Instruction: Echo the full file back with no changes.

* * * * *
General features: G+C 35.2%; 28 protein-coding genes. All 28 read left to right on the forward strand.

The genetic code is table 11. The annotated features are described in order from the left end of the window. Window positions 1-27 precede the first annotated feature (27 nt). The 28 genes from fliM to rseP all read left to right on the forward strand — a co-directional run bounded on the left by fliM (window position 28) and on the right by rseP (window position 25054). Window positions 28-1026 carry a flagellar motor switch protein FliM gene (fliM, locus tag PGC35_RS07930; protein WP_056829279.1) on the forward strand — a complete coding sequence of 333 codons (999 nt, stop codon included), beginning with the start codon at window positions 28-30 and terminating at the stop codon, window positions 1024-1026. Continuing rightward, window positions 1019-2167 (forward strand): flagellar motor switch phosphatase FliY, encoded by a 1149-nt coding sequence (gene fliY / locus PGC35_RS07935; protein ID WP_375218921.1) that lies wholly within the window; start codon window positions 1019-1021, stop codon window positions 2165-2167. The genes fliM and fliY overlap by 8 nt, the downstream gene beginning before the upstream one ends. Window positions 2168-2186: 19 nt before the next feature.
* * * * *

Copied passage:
General features: G+C 35.2%; 28 protein-coding genes. All 28 read left to right on the forward strand.

The genetic code is table 11. The annotated features are described in order from the left end of the window. Window positions 1-27 precede the first annotated feature (27 nt). The 28 genes from fliM to rseP all read left to right on the forward strand — a co-directional run bounded on the left by fliM (window position 28) and on the right by rseP (window position 25054). Window positions 28-1026 carry a flagellar motor switch protein FliM gene (fliM, locus tag PGC35_RS07930; protein WP_056829279.1) on the forward strand — a complete coding sequence of 333 codons (999 nt, stop codon included), beginning with the start codon at window positions 28-30 and terminating at the stop codon, window positions 1024-1026. Continuing rightward, window positions 1019-2167 (forward strand): flagellar motor switch phosphatase FliY, encoded by a 1149-nt coding sequence (gene fliY / locus PGC35_RS07935; protein ID WP_375218921.1) that lies wholly within the window; start codon window positions 1019-1021, stop codon window positions 2165-2167. The genes fliM and fliY overlap by 8 nt, the downstream gene beginning before the upstream one ends. Window positions 2168-2186: 19 nt before the next feature.